Market watch: Oil futures rise as natural gas falls

Prices for crude and other petroleum liquids climbed in international futures markets Thursday, but natural gas prices continued to trickle away. The August contract for benchmark US light, sweet crude rose 78¢ to $27.02/bbl Thursday on the New York Mercantile Exchange.


By the OGJ Online Staff

HOUSTON, July 6 -- Prices for crude and other petroleum liquids climbed in international futures markets Thursday, but natural gas prices continued to trickle away.

Increased US demand for oil and gasoline last week and apparently extending through the July 4 holiday helped boost prices. The American Petroleum Institute reported declines in US inventories of both oil and unleaded gasoline last week, while the American Automobile Association estimated a small increase in Independence Day travel this year, although the holiday occurred in mid-week.

The August contract for benchmark US light, sweet crude rose 78¢ to $27.02/bbl Thursday on the New York Mercantile Exchange, while the September contract gained 58¢ to $26.65/bbl.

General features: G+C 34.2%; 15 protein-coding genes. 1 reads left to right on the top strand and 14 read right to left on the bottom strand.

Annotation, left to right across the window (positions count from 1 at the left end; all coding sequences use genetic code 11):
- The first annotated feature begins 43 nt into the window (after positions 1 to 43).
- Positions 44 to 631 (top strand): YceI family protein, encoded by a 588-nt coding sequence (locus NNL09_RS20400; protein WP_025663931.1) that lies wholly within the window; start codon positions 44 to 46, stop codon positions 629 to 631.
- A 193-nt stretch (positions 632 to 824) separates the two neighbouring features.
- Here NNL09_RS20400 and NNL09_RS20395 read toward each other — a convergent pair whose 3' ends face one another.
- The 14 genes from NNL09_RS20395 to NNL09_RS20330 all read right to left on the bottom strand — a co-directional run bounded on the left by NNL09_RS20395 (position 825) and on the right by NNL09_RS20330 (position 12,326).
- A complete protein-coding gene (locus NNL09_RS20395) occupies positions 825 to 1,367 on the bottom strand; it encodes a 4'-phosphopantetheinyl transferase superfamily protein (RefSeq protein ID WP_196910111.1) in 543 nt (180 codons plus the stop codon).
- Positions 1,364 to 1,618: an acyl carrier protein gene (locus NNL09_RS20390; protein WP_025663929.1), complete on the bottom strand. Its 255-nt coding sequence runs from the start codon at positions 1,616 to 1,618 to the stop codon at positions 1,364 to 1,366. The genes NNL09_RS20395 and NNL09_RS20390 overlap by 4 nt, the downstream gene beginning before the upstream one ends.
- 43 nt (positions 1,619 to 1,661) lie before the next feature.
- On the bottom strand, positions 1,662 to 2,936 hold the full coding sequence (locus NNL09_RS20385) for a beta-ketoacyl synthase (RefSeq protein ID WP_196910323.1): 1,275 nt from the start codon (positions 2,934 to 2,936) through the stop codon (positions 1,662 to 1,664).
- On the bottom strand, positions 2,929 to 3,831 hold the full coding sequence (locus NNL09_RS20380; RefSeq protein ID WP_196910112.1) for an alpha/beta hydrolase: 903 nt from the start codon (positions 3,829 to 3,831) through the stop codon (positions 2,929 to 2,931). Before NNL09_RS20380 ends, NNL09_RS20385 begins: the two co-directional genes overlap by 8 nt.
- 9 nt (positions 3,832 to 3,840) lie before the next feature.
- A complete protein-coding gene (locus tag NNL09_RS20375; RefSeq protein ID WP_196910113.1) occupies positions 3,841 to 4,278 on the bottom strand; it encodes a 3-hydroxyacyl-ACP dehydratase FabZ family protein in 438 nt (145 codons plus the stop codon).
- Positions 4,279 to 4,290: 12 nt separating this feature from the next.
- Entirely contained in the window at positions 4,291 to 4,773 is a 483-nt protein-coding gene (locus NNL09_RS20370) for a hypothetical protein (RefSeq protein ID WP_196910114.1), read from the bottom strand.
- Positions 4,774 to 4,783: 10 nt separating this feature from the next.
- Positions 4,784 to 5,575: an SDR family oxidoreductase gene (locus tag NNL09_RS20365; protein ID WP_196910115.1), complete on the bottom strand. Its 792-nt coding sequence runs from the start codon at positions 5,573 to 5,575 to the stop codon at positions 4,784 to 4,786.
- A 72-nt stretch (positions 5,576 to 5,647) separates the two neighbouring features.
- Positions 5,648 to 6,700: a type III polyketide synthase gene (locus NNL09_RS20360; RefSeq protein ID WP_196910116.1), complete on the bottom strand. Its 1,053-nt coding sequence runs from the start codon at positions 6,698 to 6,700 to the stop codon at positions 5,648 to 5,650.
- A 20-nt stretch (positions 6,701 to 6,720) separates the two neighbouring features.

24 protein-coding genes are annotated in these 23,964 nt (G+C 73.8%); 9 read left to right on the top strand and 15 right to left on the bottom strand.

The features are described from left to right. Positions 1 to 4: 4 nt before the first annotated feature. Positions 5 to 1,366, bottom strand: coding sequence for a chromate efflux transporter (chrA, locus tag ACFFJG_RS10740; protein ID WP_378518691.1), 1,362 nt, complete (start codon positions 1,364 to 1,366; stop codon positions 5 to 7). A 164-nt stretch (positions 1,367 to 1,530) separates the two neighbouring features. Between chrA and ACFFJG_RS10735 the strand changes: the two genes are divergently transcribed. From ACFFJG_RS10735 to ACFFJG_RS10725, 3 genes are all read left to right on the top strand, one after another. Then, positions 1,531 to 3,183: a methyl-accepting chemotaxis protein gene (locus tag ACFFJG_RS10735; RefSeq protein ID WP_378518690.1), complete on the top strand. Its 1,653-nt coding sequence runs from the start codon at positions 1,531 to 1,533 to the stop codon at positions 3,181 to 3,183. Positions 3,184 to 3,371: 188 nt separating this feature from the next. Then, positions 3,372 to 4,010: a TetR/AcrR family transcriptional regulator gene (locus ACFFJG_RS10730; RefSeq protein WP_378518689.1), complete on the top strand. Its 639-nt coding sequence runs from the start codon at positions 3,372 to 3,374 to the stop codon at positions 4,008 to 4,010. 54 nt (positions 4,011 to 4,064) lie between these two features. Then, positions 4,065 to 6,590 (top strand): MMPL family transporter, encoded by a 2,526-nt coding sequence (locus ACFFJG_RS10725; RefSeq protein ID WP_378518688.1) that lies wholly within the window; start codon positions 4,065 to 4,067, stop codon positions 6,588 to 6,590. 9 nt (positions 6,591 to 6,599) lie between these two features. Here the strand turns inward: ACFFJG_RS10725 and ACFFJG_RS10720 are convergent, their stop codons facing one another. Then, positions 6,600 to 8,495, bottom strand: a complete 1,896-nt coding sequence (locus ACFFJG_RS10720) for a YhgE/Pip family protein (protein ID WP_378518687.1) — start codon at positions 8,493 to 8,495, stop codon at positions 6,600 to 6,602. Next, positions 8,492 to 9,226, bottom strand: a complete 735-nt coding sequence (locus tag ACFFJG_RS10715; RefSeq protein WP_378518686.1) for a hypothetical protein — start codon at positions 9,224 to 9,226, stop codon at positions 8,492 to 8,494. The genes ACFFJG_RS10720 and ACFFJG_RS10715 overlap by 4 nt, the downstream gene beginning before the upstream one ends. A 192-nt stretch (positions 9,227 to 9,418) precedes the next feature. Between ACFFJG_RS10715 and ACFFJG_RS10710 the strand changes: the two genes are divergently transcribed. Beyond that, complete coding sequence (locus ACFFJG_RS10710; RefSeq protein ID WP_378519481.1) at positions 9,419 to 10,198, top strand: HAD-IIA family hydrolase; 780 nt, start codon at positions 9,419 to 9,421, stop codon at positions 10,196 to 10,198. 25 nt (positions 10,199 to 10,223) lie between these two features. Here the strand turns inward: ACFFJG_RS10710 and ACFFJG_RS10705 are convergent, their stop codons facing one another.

Unleaded gasoline for August delivery added 0.71¢ to 72.9¢/gal, and home heating oil increased 0.79¢ to 72.39¢/gal.

However, the August natural gas contract lost 6.5¢ to $3.14/Mcf on the NYMEX.

The American Gas Association reported 105 bcf of natural gas was injected into US underground storage facilities last week, down from 108 bcf the previous week but up significantly from injections of 69 bcf during the same period over the last 2 years.

US gas storage now stands at 1.8 tcf, or 186 bcf more than at the same time a year ago. Barring a sudden change in the US economy or an extended summer heat wave, gas injections over the next few months likely will continue to outpace last year, with "at least 3.1 tcf" likely to be in storage by Nov. 1, compared to 2.75 tcf last year, said analysts at Salomon Smith Barney Inc.

As a result, that brokerage group Thursday reduced its natural gas price projection to $3.15/MMBtu for the last half of 2001 and all of 2002, down from a previous peak $4.50/MMBtu.

In London, the August contract for North Sea Brent crude increased by 5¢ to $25.85/bbl on the International Petroleum Exchange. The August natural gas contract lost 4.1¢ to the equivalent of $2.51/Mcf on the IPE.

The average price for the Organization of Petroleum Exporting Countries' basket of seven crudes also rose by 5¢ to $24.22/bbl Thursday.

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